Elevator etiquette

Lately I have worked on a project where most of the work is done more than 30 floors above ground level. For the Netherlands that is quite exceptional. This country is flat and many cities seem to be reluctant in allowing high rise buildings. This project is therefore a unique opportunity to study an interesting social phenomenon: elevator etiquette.

Earlier observations suggest that in general people will avoid communication in the elevator. Humans are social animals but when stepping into an elevator at the start of an office day one would not necessarily come to the conclusion. No talking, barely any eye contact and some nervous shuffling to allow for additional people stepping into the small box. The mirrors (implemented to avoid claustrophobic anxiety) get some attention and in complete silence we go up. Only on exit the leavers mumble something about wishing you a good working day.

Being forced into someone’s personal space without actually making contact feels kind of awkward; my latest research shows the awkwardness increases with the height of the building but rarely to a level that initiates social contact, at least not within 34 floors. In the nature-vs-nurture discussion, this type of behavior illustrates how we learn social conventions later in life.

This becomes clear when circumstances force a random group of individuals into cooperation. For instance when a cleaner or maintenance person comes in with equipment that only will fit when the whole group rearranges. Immediate deliberation involving all fellow travelers starts quickly. The result is a creative rearrangement even taking into account the order in which we have to get out. After that the interaction continues until the everyone reaches his or her destination. To me this suggests a latent desire to engage in conversation despite the social conditioning.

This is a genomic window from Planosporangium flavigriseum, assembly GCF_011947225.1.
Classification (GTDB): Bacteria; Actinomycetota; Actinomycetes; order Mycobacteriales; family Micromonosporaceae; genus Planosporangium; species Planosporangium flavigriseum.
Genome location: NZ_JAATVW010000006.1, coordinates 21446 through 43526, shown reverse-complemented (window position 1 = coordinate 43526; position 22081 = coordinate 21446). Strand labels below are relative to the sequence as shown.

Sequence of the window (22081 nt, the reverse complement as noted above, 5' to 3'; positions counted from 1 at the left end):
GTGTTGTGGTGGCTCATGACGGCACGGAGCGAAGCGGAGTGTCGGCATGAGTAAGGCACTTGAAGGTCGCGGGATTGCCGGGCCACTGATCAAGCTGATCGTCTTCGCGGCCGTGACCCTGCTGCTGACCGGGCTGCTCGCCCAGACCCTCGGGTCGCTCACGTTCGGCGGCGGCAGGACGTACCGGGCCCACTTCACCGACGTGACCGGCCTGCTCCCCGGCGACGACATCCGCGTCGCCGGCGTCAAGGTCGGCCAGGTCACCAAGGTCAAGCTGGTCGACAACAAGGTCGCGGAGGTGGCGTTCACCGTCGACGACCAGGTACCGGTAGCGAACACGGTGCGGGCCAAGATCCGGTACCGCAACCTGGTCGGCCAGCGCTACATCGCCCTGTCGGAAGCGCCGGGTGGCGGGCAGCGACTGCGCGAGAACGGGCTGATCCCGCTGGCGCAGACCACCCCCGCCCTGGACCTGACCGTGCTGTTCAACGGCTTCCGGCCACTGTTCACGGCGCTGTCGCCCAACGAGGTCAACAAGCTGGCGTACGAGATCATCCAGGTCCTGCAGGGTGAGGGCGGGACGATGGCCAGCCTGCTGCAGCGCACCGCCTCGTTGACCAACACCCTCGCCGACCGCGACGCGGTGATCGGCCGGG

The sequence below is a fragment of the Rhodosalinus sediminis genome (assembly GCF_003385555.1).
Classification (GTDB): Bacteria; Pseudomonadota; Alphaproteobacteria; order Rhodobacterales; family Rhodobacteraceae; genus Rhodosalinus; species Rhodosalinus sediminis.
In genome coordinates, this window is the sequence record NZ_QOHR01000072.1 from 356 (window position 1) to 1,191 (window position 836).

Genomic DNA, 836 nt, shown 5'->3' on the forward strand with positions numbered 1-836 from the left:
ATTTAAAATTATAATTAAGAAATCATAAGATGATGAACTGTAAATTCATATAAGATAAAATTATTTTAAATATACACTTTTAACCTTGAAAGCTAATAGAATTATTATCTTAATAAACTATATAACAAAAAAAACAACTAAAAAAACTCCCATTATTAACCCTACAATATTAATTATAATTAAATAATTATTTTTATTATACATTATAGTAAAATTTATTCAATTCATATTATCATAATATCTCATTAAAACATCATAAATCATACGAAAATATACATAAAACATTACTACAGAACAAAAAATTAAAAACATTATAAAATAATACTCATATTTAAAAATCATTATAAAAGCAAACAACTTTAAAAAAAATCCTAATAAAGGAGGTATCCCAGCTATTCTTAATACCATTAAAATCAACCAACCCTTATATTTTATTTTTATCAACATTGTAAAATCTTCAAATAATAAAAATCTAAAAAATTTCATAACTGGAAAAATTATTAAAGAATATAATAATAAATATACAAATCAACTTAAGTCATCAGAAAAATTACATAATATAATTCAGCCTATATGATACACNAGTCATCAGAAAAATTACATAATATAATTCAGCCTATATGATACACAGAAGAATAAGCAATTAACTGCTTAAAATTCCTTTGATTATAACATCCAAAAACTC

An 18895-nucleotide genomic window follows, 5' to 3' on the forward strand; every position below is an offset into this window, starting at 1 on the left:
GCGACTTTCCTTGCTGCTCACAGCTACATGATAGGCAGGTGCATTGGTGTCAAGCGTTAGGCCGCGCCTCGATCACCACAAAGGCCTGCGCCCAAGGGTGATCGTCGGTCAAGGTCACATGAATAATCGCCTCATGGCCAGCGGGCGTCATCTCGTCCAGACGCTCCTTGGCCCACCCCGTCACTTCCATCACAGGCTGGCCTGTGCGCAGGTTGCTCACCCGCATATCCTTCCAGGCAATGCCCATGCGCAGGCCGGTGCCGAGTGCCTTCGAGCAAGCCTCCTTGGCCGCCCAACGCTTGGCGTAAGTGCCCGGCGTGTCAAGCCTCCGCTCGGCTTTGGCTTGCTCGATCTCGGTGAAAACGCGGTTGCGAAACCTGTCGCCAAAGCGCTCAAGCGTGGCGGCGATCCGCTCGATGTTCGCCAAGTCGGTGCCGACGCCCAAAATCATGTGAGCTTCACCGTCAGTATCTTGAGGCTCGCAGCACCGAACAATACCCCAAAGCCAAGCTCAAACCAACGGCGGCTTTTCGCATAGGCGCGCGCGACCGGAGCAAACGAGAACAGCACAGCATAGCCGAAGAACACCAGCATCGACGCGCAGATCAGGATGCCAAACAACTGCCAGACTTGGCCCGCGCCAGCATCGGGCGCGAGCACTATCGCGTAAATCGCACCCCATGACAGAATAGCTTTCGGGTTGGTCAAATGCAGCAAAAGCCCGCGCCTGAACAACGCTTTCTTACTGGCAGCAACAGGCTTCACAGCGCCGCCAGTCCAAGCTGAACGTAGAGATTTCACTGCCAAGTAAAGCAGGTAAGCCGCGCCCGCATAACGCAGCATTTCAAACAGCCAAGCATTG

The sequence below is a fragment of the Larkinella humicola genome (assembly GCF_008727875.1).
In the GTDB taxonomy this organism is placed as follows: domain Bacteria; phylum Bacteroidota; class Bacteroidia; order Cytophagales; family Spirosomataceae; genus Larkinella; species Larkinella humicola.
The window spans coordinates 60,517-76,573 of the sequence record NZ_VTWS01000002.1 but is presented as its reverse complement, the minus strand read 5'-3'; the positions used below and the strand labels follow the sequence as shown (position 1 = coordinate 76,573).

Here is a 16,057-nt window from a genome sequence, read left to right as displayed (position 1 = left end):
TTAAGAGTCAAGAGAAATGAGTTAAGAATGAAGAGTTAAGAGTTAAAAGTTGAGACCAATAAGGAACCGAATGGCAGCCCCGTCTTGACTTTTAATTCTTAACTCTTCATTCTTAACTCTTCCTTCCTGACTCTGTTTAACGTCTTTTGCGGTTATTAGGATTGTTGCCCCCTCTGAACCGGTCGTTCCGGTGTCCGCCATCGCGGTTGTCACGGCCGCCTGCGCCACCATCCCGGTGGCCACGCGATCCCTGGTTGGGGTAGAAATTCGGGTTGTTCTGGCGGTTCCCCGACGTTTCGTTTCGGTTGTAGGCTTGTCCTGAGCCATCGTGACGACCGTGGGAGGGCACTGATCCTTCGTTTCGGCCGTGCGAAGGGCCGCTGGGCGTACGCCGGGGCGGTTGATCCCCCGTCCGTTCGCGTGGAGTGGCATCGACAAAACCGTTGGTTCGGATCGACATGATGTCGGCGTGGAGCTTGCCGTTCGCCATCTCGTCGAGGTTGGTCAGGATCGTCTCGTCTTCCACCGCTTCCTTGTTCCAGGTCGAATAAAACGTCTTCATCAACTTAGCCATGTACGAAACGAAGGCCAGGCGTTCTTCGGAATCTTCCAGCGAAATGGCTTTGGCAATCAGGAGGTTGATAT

Follow up research

My project will run for at least another two months which allows for time to set up some interesting experiments. On-line research on the topic of most-annoying-things-to-do-in-an-elevator suggests the following options:

  • Meow occasionally
  • When there’s only one other person in the elevator, tap them on the shoulder and then pretend it wasn’t you
  • Say “ding” at each floor
  • When the doors close, announce to the others, “It’s okay. Don’t panic, they open up again!”
  • Pretend you are a flight attendant and review emergency procedures and exits with the passengers

Although each of these actions can provide deep understanding into human nature and social dynamics, I will probably be able to resist the temptation to actually execute them. Therefore I have to settle for your feedback on first hand experience with elevator etiquette. I am especially interested in how high-rise buildings impact the behavior of different cultures.